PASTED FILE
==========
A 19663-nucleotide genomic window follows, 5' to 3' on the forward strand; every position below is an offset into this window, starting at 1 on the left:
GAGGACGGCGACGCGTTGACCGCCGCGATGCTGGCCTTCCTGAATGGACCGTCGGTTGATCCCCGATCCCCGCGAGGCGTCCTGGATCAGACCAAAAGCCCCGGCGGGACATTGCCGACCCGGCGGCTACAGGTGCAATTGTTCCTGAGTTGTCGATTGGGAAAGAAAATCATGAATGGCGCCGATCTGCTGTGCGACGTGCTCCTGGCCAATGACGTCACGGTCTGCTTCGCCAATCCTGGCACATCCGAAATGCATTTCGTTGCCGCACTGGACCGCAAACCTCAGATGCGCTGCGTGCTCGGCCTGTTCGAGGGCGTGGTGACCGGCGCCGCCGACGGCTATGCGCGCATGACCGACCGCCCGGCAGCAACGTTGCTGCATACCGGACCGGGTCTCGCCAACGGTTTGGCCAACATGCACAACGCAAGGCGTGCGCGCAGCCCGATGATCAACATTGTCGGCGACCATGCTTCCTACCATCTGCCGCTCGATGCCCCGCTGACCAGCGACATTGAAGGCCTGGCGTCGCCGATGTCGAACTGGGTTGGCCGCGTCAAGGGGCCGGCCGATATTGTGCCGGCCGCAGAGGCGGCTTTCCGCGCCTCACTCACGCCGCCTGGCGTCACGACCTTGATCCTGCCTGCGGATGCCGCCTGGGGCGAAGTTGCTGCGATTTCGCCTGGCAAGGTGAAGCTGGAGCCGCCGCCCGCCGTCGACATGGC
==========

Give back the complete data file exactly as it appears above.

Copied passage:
A 19663-nucleotide genomic window follows, 5' to 3' on the forward strand; every position below is an offset into this window, starting at 1 on the left:
GAGGACGGCGACGCGTTGACCGCCGCGATGCTGGCCTTCCTGAATGGACCGTCGGTTGATCCCCGATCCCCGCGAGGCGTCCTGGATCAGACCAAAAGCCCCGGCGGGACATTGCCGACCCGGCGGCTACAGGTGCAATTGTTCCTGAGTTGTCGATTGGGAAAGAAAATCATGAATGGCGCCGATCTGCTGTGCGACGTGCTCCTGGCCAATGACGTCACGGTCTGCTTCGCCAATCCTGGCACATCCGAAATGCATTTCGTTGCCGCACTGGACCGCAAACCTCAGATGCGCTGCGTGCTCGGCCTGTTCGAGGGCGTGGTGACCGGCGCCGCCGACGGCTATGCGCGCATGACCGACCGCCCGGCAGCAACGTTGCTGCATACCGGACCGGGTCTCGCCAACGGTTTGGCCAACATGCACAACGCAAGGCGTGCGCGCAGCCCGATGATCAACATTGTCGGCGACCATGCTTCCTACCATCTGCCGCTCGATGCCCCGCTGACCAGCGACATTGAAGGCCTGGCGTCGCCGATGTCGAACTGGGTTGGCCGCGTCAAGGGGCCGGCCGATATTGTGCCGGCCGCAGAGGCGGCTTTCCGCGCCTCACTCACGCCGCCTGGCGTCACGACCTTGATCCTGCCTGCGGATGCCGCCTGGGGCGAAGTTGCTGCGATTTCGCCTGGCAAGGTGAAGCTGGAGCCGCCGCCCGCCGTCGACATGGC